I have, for lack of a better way to put it, a pen pal. An Orthodox rabbi from Texas, whose email address is identical to mine, save for one letter. We first connected seven years ago when I began receiving queries from his congregants (who believed they were emailing their spiritual leader) about where to find kosher marshmallows, which mohel to hire for their grandson's approaching bris and the time and location of tomorrow's minyan. I ignored the first few emails, dismissing them as spam, but when an emotional plea for spiritual counseling appeared in my inbox, I knew I had to figure out who these people thought they were emailing. To my surprise, one quick Google search led me to my almost-namesake. Based on his name, I guessed at what his correct email address might be and sent him a note explaining the situation. We agreed that I would forward him emails intended for him as I received them and he would follow up with congregants about the spelling of his name. Despite his efforts, I have continued to receive emails from confused members of his synagogue (the spelling difference is an easy mistake to make), yet I don't mind, because with every email I send him, he sends a kind response with snippets about his shul, his family and well-wishes. Our relationship is a unique one in this day and age in that we've gotten to know one another purely through writing back and forth. His life could not be more different from mine and I suspect I'll never meet him in person, yet, I can honestly say I care about his well-being and look forward to his updates. It's also been a good lesson on the power of the written word.
Writing to someone to whom I have no connection other than a similar email address (and, probably, mutual ancestors back in the shtetl) could have proven an annoyance, but his genuine, articulate notes inspired me to write back in kind. It became clear to me that, when words are all that exist between two people, it is imperative that they be written well. Not for purposes of showing off writing ability or intelligence, but to ensure clarity of intention. In emailing, texting or (in the rare instance that this still happens) handwriting of letters, we don't have the option of hearing tone of voice, reading facial expressions or seeing hand gestures and so the potential for misinterpretation is heightened. Annoying-but-sometimes-useful "emoticons" can help, but nothing beats proper punctuation and thoughtful, well-constructed sentences. When I read something eloquent, whether it's an email or a three-hundred-page manuscript, the words themselves seem to fall away and all I am left feeling is the intention, which is, after all, the whole point of writing in the first place, right?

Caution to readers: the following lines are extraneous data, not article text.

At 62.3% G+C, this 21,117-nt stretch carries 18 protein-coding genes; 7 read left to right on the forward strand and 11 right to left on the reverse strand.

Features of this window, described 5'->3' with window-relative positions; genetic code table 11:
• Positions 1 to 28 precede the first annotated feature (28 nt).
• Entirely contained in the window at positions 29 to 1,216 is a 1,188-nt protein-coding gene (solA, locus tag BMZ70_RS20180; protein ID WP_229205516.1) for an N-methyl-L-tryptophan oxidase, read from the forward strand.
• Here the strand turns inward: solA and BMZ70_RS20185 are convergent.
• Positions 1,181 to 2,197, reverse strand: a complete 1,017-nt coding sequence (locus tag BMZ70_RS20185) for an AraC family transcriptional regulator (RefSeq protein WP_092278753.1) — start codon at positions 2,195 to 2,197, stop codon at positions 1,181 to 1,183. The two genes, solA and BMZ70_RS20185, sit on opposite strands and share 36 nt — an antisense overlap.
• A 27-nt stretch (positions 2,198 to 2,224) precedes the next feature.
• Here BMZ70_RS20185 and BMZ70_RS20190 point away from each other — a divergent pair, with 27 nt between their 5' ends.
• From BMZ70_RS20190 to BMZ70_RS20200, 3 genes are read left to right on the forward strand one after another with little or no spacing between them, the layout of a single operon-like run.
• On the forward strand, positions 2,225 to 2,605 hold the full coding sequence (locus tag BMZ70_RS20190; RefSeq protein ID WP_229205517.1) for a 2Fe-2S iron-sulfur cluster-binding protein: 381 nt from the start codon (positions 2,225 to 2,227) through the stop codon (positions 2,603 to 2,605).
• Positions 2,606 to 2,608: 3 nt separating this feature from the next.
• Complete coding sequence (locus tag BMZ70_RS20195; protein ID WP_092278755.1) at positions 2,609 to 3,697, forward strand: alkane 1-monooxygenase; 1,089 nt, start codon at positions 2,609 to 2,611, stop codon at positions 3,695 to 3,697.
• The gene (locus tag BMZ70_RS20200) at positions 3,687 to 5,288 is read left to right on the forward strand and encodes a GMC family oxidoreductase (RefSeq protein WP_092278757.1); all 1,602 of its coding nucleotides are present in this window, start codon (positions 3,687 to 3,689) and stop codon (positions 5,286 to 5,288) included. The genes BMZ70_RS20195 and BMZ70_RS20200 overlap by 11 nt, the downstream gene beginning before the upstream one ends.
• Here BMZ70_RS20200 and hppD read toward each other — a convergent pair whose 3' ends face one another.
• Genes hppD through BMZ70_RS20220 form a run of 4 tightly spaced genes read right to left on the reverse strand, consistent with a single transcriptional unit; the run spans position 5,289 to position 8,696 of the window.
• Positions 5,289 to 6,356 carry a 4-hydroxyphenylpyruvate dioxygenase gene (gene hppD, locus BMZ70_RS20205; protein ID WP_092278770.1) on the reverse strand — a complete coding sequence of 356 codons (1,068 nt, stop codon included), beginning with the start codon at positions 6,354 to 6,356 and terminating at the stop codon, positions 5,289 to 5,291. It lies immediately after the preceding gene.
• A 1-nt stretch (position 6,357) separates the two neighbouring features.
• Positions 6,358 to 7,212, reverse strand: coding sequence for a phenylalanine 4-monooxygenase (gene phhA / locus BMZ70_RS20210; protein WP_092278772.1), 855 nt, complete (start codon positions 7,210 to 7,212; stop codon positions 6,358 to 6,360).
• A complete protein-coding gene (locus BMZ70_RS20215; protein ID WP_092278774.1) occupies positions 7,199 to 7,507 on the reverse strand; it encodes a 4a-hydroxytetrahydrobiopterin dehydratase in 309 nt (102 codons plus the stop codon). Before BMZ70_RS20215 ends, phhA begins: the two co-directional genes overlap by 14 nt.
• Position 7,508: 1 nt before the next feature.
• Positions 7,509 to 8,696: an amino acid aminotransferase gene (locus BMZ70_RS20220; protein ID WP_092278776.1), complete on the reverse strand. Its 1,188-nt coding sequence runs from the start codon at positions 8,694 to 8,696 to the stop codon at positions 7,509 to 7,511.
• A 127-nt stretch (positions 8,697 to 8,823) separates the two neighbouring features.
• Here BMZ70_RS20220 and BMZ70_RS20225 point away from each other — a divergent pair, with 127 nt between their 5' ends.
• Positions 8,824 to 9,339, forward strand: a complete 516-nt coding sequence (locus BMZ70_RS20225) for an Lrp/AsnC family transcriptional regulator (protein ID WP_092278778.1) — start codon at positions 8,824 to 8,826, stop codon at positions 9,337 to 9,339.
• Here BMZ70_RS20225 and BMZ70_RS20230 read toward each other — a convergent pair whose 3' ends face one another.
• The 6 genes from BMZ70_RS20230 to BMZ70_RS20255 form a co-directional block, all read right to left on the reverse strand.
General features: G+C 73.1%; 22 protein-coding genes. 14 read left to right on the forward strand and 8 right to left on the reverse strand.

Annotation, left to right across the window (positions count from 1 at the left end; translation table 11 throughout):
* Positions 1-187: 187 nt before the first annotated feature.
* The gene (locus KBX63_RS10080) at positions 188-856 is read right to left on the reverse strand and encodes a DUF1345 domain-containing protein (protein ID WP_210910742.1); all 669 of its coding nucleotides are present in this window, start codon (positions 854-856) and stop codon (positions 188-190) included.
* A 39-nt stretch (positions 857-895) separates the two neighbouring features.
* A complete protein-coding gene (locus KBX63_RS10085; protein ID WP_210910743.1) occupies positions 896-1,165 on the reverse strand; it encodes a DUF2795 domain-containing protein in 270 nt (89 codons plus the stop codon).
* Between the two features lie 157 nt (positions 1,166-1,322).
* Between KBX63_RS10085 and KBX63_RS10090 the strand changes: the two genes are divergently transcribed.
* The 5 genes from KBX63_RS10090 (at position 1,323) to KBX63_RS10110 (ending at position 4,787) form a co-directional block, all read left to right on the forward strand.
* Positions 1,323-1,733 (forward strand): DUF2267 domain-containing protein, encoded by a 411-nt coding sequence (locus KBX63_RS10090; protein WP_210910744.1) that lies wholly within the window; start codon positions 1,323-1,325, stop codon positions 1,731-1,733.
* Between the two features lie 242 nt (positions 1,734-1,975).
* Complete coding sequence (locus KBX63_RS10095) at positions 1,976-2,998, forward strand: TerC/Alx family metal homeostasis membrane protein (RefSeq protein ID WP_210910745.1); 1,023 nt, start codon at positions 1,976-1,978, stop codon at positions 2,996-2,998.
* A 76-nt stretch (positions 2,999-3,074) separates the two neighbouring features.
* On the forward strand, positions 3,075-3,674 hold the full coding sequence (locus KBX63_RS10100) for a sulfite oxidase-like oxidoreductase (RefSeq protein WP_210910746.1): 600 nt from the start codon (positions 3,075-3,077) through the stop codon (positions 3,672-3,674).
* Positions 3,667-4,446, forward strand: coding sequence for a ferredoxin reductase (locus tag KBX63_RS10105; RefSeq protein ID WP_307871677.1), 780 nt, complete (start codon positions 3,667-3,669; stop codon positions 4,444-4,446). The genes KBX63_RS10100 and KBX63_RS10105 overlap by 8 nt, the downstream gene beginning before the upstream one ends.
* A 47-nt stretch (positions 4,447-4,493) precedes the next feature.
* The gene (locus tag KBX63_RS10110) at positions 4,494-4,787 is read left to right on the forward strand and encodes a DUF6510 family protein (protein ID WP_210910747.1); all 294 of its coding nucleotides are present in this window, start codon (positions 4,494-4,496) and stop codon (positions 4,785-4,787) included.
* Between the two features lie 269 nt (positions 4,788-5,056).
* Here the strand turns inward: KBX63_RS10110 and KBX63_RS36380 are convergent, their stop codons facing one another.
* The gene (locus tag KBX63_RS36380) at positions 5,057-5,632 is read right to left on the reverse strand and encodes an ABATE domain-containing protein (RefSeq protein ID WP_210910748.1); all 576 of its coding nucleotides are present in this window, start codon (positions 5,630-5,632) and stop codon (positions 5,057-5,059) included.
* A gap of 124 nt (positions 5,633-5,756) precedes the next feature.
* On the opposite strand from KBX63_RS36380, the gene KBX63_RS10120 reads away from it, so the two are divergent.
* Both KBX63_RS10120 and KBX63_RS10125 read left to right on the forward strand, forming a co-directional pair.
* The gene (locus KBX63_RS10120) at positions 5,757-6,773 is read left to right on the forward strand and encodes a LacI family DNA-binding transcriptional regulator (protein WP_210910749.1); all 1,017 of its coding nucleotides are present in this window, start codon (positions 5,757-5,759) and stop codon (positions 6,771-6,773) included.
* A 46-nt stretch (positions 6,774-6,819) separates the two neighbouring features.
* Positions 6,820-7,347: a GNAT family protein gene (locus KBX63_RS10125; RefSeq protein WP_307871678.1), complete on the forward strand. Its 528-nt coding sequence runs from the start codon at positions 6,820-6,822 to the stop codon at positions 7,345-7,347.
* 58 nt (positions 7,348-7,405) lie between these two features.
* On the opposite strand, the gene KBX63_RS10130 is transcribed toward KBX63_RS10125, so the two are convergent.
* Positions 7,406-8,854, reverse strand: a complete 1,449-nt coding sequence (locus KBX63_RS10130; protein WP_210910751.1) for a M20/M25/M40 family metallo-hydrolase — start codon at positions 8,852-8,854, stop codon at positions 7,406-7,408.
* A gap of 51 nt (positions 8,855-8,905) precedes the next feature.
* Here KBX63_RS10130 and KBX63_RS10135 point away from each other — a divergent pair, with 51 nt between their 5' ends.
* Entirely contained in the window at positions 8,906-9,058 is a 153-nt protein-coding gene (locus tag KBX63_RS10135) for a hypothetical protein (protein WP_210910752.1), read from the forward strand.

It is an essentially human desire to want to be seen, heard and felt. This, above all else, is what drives me to write, edit, rewrite...and then rewrite again.
This past summer, we had a French teen live with us for three weeks. We bonded really well with her, despite her limited English and our even more-limited French. She told her that her parents invited us to visit with them, should we ever come to France -- something we'd never contemplated, but now seemed like a delightful idea. I exchanged a few notes with her mother, whose grasp of English seemed, like my French, to be entirely powered by Google Translate. Then the kid left. Over the next three months, I sent four or five more notes to the mother, short emails, just to keep in touch. And, nothing. No response. I was devastated. I'd had this vision of getting to know someone completely different than anyone I knew, gradually strengthening international friendship over the years. Future exchange trips, them here, us there, was not out of the question.
And the part that really gets me? Despite the lack of feedback, which would lead any normally motivated person to say that Well, guess the visit is off -- I still think about it as a possibility. Because the idea of that contact-with-the-different is so damned seductive.
Greatly composed article
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